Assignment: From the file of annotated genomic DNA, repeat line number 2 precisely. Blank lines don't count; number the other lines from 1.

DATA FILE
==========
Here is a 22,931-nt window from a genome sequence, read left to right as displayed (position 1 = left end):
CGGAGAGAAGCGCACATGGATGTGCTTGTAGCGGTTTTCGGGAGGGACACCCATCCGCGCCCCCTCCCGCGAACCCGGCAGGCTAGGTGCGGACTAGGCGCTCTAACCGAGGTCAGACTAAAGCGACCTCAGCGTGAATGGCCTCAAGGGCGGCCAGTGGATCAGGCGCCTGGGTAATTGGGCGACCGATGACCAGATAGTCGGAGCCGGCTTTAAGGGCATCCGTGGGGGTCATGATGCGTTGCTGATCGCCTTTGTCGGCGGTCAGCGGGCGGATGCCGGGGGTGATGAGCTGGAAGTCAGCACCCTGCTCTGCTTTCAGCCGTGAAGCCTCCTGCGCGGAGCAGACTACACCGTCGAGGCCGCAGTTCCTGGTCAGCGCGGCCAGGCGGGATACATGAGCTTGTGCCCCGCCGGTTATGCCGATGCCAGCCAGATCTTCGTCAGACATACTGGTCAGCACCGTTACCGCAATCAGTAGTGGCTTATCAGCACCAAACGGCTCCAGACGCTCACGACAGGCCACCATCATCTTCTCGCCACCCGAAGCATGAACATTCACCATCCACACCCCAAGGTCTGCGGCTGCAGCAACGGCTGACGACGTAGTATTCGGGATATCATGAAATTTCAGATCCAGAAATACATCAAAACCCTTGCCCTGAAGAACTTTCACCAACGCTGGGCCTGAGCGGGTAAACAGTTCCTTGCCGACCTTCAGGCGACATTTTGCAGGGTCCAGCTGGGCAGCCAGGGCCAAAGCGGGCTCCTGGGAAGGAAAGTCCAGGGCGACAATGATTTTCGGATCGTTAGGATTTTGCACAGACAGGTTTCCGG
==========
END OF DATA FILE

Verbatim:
CGGAGAGAAGCGCACATGGATGTGCTTGTAGCGGTTTTCGGGAGGGACACCCATCCGCGCCCCCTCCCGCGAACCCGGCAGGCTAGGTGCGGACTAGGCGCTCTAACCGAGGTCAGACTAAAGCGACCTCAGCGTGAATGGCCTCAAGGGCGGCCAGTGGATCAGGCGCCTGGGTAATTGGGCGACCGATGACCAGATAGTCGGAGCCGGCTTTAAGGGCATCCGTGGGGGTCATGATGCGTTGCTGATCGCCTTTGTCGGCGGTCAGCGGGCGGATGCCGGGGGTGATGAGCTGGAAGTCAGCACCCTGCTCTGCTTTCAGCCGTGAAGCCTCCTGCGCGGAGCAGACTACACCGTCGAGGCCGCAGTTCCTGGTCAGCGCGGCCAGGCGGGATACATGAGCTTGTGCCCCGCCGGTTATGCCGATGCCAGCCAGATCTTCGTCAGACATACTGGTCAGCACCGTTACCGCAATCAGTAGTGGCTTATCAGCACCAAACGGCTCCAGACGCTCACGACAGGCCACCATCATCTTCTCGCCACCCGAAGCATGAACATTCACCATCCACACCCCAAGGTCTGCGGCTGCAGCAACGGCTGACGACGTAGTATTCGGGATATCATGAAATTTCAGATCCAGAAATACATCAAAACCCTTGCCCTGAAGAACTTTCACCAACGCTGGGCCTGAGCGGGTAAACAGTTCCTTGCCGACCTTCAGGCGACATTTTGCAGGGTCCAGCTGGGCAGCCAGGGCCAAAGCGGGCTCCTGGGAAGGAAAGTCCAGGGCGACAATGATTTTCGGATCGTTAGGATTTTGCACAGACAGGTTTCCGG